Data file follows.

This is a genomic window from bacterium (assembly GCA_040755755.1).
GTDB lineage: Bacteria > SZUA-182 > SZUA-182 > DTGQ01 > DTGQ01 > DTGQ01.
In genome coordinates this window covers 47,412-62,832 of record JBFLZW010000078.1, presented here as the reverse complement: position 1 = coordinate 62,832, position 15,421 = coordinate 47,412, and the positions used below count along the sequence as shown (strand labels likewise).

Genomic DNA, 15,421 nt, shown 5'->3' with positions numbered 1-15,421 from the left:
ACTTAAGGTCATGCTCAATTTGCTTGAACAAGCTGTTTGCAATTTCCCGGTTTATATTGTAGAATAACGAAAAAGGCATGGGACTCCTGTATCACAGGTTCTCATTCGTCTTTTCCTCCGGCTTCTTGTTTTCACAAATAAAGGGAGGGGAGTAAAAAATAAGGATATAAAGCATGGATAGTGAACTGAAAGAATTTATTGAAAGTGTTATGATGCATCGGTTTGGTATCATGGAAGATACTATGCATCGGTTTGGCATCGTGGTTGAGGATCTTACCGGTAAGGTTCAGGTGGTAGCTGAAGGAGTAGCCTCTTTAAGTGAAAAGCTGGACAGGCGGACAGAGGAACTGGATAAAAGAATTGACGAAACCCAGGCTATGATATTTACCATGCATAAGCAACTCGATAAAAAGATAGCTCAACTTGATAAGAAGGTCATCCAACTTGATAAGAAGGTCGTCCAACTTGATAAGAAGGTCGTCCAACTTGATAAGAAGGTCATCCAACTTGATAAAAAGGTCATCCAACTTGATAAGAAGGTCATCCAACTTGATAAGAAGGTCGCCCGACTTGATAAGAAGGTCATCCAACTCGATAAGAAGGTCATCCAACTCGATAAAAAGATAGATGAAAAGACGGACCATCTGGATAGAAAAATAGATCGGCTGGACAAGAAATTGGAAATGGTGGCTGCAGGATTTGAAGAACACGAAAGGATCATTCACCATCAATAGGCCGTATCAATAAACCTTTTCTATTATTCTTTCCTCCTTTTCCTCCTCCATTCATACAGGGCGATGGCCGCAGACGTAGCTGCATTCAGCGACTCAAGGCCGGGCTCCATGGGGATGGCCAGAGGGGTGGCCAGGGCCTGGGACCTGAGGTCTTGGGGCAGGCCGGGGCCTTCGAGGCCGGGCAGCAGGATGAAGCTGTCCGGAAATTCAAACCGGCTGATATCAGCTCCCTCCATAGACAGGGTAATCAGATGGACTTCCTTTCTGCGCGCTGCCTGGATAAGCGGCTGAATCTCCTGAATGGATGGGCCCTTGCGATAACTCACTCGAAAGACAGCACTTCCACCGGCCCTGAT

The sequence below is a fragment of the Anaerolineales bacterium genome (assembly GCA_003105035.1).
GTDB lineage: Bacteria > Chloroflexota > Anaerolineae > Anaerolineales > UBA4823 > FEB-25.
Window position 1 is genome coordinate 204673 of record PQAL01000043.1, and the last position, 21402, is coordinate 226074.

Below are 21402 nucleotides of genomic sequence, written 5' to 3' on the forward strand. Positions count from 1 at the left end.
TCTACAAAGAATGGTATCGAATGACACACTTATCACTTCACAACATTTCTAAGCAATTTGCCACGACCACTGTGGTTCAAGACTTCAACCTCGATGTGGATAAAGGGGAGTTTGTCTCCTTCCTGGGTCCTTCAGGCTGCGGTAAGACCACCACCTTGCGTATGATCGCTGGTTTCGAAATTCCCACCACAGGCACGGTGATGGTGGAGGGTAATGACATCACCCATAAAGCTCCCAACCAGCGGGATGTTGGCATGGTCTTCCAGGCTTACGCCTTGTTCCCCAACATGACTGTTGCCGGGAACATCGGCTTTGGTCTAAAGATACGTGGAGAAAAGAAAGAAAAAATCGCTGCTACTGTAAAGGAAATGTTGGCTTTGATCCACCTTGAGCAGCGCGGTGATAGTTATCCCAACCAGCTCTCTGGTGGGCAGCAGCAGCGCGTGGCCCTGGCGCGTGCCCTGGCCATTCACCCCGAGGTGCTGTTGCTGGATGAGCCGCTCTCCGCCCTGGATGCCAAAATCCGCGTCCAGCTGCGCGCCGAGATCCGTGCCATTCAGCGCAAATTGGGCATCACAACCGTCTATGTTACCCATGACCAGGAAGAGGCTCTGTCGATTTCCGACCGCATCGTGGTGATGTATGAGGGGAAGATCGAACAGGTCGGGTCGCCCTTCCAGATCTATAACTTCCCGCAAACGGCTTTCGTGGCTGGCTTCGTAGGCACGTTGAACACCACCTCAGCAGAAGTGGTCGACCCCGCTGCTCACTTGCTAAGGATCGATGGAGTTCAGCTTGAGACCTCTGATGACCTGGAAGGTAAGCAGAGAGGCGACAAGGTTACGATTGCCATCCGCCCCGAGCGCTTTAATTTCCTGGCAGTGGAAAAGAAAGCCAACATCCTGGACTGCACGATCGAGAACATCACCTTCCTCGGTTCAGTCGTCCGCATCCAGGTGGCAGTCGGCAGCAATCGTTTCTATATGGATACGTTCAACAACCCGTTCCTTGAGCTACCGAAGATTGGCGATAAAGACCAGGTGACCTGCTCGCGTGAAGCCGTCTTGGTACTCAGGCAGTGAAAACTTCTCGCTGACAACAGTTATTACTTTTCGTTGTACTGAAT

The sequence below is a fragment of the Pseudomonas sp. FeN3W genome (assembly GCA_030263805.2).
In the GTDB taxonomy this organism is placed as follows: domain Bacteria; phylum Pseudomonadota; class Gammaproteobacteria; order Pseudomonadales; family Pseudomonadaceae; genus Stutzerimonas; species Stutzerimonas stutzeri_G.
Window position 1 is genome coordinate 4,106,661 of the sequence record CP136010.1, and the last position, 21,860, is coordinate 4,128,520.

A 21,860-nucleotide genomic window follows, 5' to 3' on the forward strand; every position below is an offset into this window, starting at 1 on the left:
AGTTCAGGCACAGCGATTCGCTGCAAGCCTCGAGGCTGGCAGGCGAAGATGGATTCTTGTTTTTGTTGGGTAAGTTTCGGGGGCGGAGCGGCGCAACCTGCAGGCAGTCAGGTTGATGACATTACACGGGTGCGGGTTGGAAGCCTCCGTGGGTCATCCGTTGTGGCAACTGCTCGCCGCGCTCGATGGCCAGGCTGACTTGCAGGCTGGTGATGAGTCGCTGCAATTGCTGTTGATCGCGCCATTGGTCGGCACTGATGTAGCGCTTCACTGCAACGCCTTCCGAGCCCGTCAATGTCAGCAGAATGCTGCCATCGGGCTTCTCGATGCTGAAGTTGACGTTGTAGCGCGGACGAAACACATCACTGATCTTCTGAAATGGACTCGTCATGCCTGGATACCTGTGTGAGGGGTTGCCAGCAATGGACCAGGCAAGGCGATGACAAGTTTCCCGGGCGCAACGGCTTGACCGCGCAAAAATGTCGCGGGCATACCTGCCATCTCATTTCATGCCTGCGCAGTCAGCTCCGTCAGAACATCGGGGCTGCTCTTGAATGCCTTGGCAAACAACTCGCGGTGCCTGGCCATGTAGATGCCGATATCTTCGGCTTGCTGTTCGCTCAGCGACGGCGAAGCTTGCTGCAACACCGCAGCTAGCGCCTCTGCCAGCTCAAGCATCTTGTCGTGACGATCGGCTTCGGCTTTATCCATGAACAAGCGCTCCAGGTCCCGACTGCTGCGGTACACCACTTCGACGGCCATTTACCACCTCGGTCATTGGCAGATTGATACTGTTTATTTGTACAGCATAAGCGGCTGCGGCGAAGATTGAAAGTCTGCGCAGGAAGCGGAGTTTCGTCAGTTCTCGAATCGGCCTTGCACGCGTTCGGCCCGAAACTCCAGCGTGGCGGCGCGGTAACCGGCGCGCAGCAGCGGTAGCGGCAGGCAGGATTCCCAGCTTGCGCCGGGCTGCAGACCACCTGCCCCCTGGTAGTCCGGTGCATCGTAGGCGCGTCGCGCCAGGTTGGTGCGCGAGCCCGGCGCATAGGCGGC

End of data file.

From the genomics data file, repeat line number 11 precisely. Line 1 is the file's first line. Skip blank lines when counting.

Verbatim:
The sequence below is a fragment of the Pseudomonas sp. FeN3W genome (assembly GCA_030263805.2).